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What is Coffee?

 

As a plant, coffee is a member of the Rubaciae species which includes plants like Gardenias. Most coffee varieties, including the second most important variety, Coffea Canephora, have 22 chromosomes and are self sterile, needing bees or other insects and other trees for reproduction. While Canephora itself was only "discovered" (i.e. classified by white guys with degrees) in the Congo in the mid 1890's, it's certain that one of the 60 varieties found in Africa is the progenitor of Arabica. Coffea Arabica, Arabica coffee, has 44 chromosomes and is self pollinating . This means, in the great scheme of things, that it's probably a mutant variety descended from the 22 chromosome types.

What makes this important is that almost all of the 22 chromosome varieties taste like crap. Even the very best have at most a neutral flavour, while the typical taste of roasted Coffea Canephora is usually described as woody or rubbery. Unfortunately, the most prominent type of Coffea Canephora grown, Robusta coffee, has several advantages over Arabica coffees. It will grow well in lowland rainforest areas, it is resistant to many common coffee diseases and insect pests, since it has almost double the caffeine and chlorogenic acid content of Arabica, and it yields about twice as much coffee per tree as Arabica. This has resulted in about 30% of the world's coffee trade being Robusta beans, because they are CHEAP!

Robusta is also used in many espresso blends because it generates heaps of fine, long lasting crema. In my personal opinion this ALWAYS affects the flavour, but some people like the taste. I'm just not one of them. Instant coffees and supermarket blends, where savings of a fraction of a cent can mean megabucks, consume most of the world's Robusta output. An example of a blend containing sufficient Robusta to give it the familiar rubber taste is Lavazza's Crema e Gusto, available worldwide.

Coffea Arabica trees tend to produce at their best in habitats resembling their original environment, in the tropics but at high altitude, with moisture for most of the year but a distinct dry season. Plenty of shade and frequent cloud cover with rich volcanic soils complete the recipe. This doesn't mean that Arabica won't grow outside these parameters, just that the end quality may suffer. In Brazil, for instance, minor climatic variations lead to frosts in the coffee growing areas about once per decade, which can totally destroy a year's crop and even kill many of the trees. You can grow Coffea Arabica as an ornamental plant in your loungeroom in most temperate climates, as long as it gets some sun through the windows. One of the highest priced coffees in the world, Kona coffee from the Big Island (Hawaii) in Hawaii, is grown to within a couple of hundred metres of sea level on recent lava flows. Whether its premium price is justified by its quality is a matter for debate.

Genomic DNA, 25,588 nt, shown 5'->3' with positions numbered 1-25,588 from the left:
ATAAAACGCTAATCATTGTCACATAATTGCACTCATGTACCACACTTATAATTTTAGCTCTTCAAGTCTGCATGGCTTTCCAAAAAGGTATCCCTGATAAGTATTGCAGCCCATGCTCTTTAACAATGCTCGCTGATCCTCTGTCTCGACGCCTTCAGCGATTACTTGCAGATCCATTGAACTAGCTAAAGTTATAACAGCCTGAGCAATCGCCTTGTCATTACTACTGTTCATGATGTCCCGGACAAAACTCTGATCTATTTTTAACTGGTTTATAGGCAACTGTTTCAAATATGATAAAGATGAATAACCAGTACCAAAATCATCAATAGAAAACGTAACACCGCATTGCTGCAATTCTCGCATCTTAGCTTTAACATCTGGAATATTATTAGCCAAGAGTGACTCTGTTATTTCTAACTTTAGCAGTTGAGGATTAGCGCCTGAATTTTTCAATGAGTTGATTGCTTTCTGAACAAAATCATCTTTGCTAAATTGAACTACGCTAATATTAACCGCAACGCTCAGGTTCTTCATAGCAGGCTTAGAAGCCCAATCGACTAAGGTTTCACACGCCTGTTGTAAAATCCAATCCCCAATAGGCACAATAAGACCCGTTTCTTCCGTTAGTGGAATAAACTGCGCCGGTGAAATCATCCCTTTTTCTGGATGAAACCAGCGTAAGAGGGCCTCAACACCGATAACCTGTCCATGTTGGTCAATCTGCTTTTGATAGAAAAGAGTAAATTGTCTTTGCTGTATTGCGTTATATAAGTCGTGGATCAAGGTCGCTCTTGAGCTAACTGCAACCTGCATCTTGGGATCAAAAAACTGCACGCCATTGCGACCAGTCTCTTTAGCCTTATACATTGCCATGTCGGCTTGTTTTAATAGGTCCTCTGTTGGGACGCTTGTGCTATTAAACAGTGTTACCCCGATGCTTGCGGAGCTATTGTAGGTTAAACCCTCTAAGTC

Arabica trees flower best when stressed by a dry spell, as hormones generated by lack of water signal the plant that it's time to ensure the continuation of the species. In modern agricultural practices this can be adjusted through the use of selective breeding and irrigation, but the best coffees still come from trees left to their own natural cycles. Unfortunately this means that one small branch can have ripe cherries, green cherries and flowers, all at once. The only way to pick such trees is by hand, making labour costs a significant factor.

Robusta beans can usually be identified by their shape. The flat side is relatively circular, with a distinct straight cleft down the middle. The bean itself is almost a hemisphere from a side view. Arabicas, flat side uppermost, are more elongated, with an oval tending towards rectangular shape. The centre cleft is uneven, and the side view like half a squashed ellipse. Of course, being natural products, there are plenty of size and shape variations within these descriptions, but they are fairly accurate. Both Robusta and Arabica also have many subspecies or cultivars, and there are also hybrids (both natural and artificial) of the two varieties.

Maragogype beans are from a mutant Arabica variety. They are very large, squareish in shape and normally finer in flavour (in my experience) than ‘ordinary’ beans from the same area. Peaberries, on the other hand, occur in all Arabica types, and are formed when a coffee cherry produces a single, joined seed rather than two "half" seeds. A Peaberry bean looks a lot like a little football. They tend to be denser (higher specific gravity) than similar beans from the same tree, and are prized for the flavour difference this gives, again a bit more refined than the average.

Coffee beans are often graded and priced according to size (bigger = better), freedom from obvious defects, colour etc. but only rarely by overall taste. This sometimes means that some beautiful looking, large defect free beans can command high prices but taste ‘orrible. And small, varicolored beans with all sorts of visible defects can taste spectacular…Yemeni Mochas come to mind. The general public often equates expensive with good, but as with wines the price of a coffee is not necessarily a guide to its quality. This can really be judged only after roasting, in the brewed cup. Some coffee growing regions don't get the publicity they deserve, because they're a long way from the centre of the coffee universe (New York, where else?) Sometimes U.S. political considerations get in the way (Nicaragua and Haiti a few years ago, Cuba today).

Whatever the reasons, comparitive cuppings of the world's most expensive coffees, Jamaican Blue Mountains and Hawaiian Kona vs. the rest of the world, usually result in "other" coffees being rated higher, at a quarter of the price or less. Very expensive coffees rarely have the taste to back up the price, in my experience.

 

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